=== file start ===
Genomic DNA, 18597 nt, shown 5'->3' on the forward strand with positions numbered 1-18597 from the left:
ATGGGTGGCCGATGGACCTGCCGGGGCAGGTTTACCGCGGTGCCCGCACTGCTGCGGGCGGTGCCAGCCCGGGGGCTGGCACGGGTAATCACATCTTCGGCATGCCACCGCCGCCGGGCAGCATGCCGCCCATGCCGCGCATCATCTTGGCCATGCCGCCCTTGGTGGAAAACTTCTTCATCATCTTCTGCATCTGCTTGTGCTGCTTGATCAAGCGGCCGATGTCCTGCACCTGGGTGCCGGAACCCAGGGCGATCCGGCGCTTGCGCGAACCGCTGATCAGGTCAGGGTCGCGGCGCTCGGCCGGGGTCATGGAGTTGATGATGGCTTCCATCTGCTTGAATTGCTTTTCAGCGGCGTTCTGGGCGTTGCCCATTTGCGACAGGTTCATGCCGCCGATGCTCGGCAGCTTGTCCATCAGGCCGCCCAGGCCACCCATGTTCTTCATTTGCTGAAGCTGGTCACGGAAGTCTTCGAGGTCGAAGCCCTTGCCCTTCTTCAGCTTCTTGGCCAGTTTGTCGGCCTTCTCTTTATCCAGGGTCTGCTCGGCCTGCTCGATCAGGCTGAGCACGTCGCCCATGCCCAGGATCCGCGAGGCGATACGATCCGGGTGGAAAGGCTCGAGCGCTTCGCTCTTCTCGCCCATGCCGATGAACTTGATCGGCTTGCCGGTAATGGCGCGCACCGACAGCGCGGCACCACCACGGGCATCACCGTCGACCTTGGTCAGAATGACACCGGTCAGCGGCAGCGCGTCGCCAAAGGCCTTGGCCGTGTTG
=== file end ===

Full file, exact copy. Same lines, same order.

Genomic DNA, 18597 nt, shown 5'->3' on the forward strand with positions numbered 1-18597 from the left:
ATGGGTGGCCGATGGACCTGCCGGGGCAGGTTTACCGCGGTGCCCGCACTGCTGCGGGCGGTGCCAGCCCGGGGGCTGGCACGGGTAATCACATCTTCGGCATGCCACCGCCGCCGGGCAGCATGCCGCCCATGCCGCGCATCATCTTGGCCATGCCGCCCTTGGTGGAAAACTTCTTCATCATCTTCTGCATCTGCTTGTGCTGCTTGATCAAGCGGCCGATGTCCTGCACCTGGGTGCCGGAACCCAGGGCGATCCGGCGCTTGCGCGAACCGCTGATCAGGTCAGGGTCGCGGCGCTCGGCCGGGGTCATGGAGTTGATGATGGCTTCCATCTGCTTGAATTGCTTTTCAGCGGCGTTCTGGGCGTTGCCCATTTGCGACAGGTTCATGCCGCCGATGCTCGGCAGCTTGTCCATCAGGCCGCCCAGGCCACCCATGTTCTTCATTTGCTGAAGCTGGTCACGGAAGTCTTCGAGGTCGAAGCCCTTGCCCTTCTTCAGCTTCTTGGCCAGTTTGTCGGCCTTCTCTTTATCCAGGGTCTGCTCGGCCTGCTCGATCAGGCTGAGCACGTCGCCCATGCCCAGGATCCGCGAGGCGATACGATCCGGGTGGAAAGGCTCGAGCGCTTCGCTCTTCTCGCCCATGCCGATGAACTTGATCGGCTTGCCGGTAATGGCGCGCACCGACAGCGCGGCACCACCACGGGCATCACCGTCGACCTTGGTCAGAATGACACCGGTCAGCGGCAGCGCGTCGCCAAAGGCCTTGGCCGTGTTG